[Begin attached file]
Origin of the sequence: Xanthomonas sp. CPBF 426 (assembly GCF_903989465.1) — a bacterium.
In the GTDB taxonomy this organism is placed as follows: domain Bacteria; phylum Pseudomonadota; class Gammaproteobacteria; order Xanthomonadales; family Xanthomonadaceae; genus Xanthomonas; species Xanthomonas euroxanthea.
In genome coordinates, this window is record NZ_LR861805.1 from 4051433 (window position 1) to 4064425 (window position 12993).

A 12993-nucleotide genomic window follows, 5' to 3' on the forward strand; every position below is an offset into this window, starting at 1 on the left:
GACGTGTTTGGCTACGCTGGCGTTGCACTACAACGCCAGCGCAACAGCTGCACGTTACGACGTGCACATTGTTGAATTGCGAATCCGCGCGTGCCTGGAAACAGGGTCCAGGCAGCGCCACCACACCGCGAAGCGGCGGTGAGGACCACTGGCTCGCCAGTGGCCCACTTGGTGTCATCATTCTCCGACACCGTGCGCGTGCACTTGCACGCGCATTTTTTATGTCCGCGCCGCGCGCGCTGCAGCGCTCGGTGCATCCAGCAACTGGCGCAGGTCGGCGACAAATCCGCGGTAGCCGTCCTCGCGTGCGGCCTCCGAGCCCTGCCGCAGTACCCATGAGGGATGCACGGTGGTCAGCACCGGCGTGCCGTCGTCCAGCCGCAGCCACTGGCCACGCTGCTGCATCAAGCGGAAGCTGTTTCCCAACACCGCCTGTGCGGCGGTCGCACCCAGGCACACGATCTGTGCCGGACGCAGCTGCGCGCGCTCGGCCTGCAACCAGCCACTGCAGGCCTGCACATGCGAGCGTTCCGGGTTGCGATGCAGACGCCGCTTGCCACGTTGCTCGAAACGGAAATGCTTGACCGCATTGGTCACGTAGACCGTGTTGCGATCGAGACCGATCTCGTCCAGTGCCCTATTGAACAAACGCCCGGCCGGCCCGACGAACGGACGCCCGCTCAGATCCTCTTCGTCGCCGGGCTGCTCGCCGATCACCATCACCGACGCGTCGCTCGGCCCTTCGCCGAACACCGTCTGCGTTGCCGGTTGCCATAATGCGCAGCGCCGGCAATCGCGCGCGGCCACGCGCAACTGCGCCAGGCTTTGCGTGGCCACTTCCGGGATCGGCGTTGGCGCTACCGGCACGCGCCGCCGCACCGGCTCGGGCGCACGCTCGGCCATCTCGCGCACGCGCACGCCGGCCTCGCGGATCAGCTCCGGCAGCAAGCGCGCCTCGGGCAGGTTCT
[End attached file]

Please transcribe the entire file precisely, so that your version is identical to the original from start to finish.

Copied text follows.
Origin of the sequence: Xanthomonas sp. CPBF 426 (assembly GCF_903989465.1) — a bacterium.
In the GTDB taxonomy this organism is placed as follows: domain Bacteria; phylum Pseudomonadota; class Gammaproteobacteria; order Xanthomonadales; family Xanthomonadaceae; genus Xanthomonas; species Xanthomonas euroxanthea.
In genome coordinates, this window is record NZ_LR861805.1 from 4051433 (window position 1) to 4064425 (window position 12993).

A 12993-nucleotide genomic window follows, 5' to 3' on the forward strand; every position below is an offset into this window, starting at 1 on the left:
GACGTGTTTGGCTACGCTGGCGTTGCACTACAACGCCAGCGCAACAGCTGCACGTTACGACGTGCACATTGTTGAATTGCGAATCCGCGCGTGCCTGGAAACAGGGTCCAGGCAGCGCCACCACACCGCGAAGCGGCGGTGAGGACCACTGGCTCGCCAGTGGCCCACTTGGTGTCATCATTCTCCGACACCGTGCGCGTGCACTTGCACGCGCATTTTTTATGTCCGCGCCGCGCGCGCTGCAGCGCTCGGTGCATCCAGCAACTGGCGCAGGTCGGCGACAAATCCGCGGTAGCCGTCCTCGCGTGCGGCCTCCGAGCCCTGCCGCAGTACCCATGAGGGATGCACGGTGGTCAGCACCGGCGTGCCGTCGTCCAGCCGCAGCCACTGGCCACGCTGCTGCATCAAGCGGAAGCTGTTTCCCAACACCGCCTGTGCGGCGGTCGCACCCAGGCACACGATCTGTGCCGGACGCAGCTGCGCGCGCTCGGCCTGCAACCAGCCACTGCAGGCCTGCACATGCGAGCGTTCCGGGTTGCGATGCAGACGCCGCTTGCCACGTTGCTCGAAACGGAAATGCTTGACCGCATTGGTCACGTAGACCGTGTTGCGATCGAGACCGATCTCGTCCAGTGCCCTATTGAACAAACGCCCGGCCGGCCCGACGAACGGACGCCCGCTCAGATCCTCTTCGTCGCCGGGCTGCTCGCCGATCACCATCACCGACGCGTCGCTCGGCCCTTCGCCGAACACCGTCTGCGTTGCCGGTTGCCATAATGCGCAGCGCCGGCAATCGCGCGCGGCCACGCGCAACTGCGCCAGGCTTTGCGTGGCCACTTCCGGGATCGGCGTTGGCGCTACCGGCACGCGCCGCCGCACCGGCTCGGGCGCACGCTCGGCCATCTCGCGCACGCGCACGCCGGCCTCGCGGATCAGCTCCGGCAGCAAGCGCGCCTCGGGCAGGTTCT